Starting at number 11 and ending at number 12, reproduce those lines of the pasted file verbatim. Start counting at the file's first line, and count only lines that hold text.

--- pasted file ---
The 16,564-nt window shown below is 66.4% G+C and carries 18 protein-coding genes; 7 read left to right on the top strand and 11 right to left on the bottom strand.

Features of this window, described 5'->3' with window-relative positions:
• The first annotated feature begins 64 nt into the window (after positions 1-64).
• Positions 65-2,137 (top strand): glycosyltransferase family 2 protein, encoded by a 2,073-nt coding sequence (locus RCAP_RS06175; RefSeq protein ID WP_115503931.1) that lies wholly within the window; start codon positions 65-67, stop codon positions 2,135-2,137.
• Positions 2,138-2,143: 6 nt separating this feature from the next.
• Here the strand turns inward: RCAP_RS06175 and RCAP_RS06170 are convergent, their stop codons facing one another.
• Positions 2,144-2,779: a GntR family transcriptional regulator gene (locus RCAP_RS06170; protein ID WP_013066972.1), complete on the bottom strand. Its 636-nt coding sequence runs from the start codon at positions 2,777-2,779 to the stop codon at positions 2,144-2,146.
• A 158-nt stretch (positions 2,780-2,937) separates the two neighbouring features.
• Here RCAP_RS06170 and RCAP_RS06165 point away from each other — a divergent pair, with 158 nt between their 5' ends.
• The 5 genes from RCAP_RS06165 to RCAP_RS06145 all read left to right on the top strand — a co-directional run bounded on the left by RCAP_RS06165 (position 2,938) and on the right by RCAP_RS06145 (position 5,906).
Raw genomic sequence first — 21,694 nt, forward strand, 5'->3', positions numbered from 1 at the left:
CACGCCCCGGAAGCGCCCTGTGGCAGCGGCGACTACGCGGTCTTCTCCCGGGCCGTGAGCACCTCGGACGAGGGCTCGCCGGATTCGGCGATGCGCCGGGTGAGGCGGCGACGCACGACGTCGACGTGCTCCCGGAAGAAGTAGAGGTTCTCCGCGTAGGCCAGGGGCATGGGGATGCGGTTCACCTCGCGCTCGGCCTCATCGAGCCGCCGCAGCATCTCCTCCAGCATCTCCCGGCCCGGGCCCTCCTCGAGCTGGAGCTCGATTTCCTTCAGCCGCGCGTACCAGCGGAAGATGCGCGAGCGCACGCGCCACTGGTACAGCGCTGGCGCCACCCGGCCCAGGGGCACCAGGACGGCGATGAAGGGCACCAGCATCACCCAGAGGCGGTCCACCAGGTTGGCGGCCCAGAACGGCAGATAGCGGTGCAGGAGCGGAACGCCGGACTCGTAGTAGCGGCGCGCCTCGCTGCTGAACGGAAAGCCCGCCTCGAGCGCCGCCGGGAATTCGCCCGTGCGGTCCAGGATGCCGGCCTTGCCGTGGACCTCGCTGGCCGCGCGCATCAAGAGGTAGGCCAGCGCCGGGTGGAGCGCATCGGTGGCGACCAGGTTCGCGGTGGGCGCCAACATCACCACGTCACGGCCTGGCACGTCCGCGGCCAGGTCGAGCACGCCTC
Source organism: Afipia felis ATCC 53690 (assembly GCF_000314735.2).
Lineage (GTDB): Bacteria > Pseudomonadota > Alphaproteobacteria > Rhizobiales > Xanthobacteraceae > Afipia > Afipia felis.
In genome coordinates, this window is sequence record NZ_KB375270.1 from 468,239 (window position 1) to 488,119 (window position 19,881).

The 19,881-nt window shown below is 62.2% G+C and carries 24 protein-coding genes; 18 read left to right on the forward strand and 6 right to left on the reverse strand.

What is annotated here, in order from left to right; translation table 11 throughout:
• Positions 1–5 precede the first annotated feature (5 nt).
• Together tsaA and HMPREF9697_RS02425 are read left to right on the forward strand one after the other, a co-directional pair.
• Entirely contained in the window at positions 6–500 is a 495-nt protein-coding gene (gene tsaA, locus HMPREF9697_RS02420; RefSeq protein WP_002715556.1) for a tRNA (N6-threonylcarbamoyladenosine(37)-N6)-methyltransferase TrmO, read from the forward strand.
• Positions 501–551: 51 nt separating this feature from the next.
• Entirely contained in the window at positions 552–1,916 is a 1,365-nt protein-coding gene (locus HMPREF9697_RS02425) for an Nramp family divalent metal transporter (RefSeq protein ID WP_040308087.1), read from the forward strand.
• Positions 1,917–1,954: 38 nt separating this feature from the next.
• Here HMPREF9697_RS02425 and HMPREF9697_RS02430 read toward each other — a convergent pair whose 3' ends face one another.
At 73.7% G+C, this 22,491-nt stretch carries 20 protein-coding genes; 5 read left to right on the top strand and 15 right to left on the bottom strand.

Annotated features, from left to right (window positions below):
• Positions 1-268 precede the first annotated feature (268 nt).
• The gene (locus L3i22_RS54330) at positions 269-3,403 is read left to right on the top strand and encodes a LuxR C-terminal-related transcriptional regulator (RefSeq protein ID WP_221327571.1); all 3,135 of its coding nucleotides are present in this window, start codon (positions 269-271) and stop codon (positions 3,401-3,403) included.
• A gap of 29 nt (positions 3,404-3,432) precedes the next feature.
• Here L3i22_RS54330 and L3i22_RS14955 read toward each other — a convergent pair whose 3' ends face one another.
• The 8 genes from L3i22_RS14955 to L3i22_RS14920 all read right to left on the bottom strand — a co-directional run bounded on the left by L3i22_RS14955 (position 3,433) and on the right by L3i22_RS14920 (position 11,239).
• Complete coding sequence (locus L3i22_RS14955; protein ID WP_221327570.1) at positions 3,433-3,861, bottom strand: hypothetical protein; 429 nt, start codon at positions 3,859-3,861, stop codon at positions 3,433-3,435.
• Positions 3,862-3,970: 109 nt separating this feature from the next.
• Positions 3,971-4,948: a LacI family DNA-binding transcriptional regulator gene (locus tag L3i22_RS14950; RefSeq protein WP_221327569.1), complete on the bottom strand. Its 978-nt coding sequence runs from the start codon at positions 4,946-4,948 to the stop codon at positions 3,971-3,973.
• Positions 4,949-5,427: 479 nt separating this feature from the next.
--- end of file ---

Raw genomic sequence first — 21,694 nt, forward strand, 5'->3', positions numbered from 1 at the left:
CACGCCCCGGAAGCGCCCTGTGGCAGCGGCGACTACGCGGTCTTCTCCCGGGCCGTGAGCACCTCGGACGAGGGCTCGCCGGATTCGGCGATGCGCCGGGTGAGGCGGCGACGCACGACGTCGACGTGCTCCCGGAAGAAGTAGAGGTTCTCCGCGTAGGCCAGGGGCATGGGGATGCGGTTCACCTCGCGCTCGGCCTCATCGAGCCGCCGCAGCATCTCCTCCAGCATCTCCCGGCCCGGGCCCTCCTCGAGCTGGAGCTCGATTTCCTTCAGCCGCGCGTACCAGCGGAAGATGCGCGAGCGCACGCGCCACTGGTACAGCGCTGGCGCCACCCGGCCCAGGGGCACCAGGACGGCGATGAAGGGCACCAGCATCACCCAGAGGCGGTCCACCAGGTTGGCGGCCCAGAACGGCAGATAGCGGTGCAGGAGCGGAACGCCGGACTCGTAGTAGCGGCGCGCCTCGCTGCTGAACGGAAAGCCCGCCTCGAGCGCCGCCGGGAATTCGCCCGTGCGGTCCAGGATGCCGGCCTTGCCGTGGACCTCGCTGGCCGCGCGCATCAAGAGGTAGGCCAGCGCCGGGTGGAGCGCATCGGTGGCGACCAGGTTCGCGGTGGGCGCCAACATCACCACGTCACGGCCTGGCACGTCCGCGGCCAGGTCGAGCACGCCTC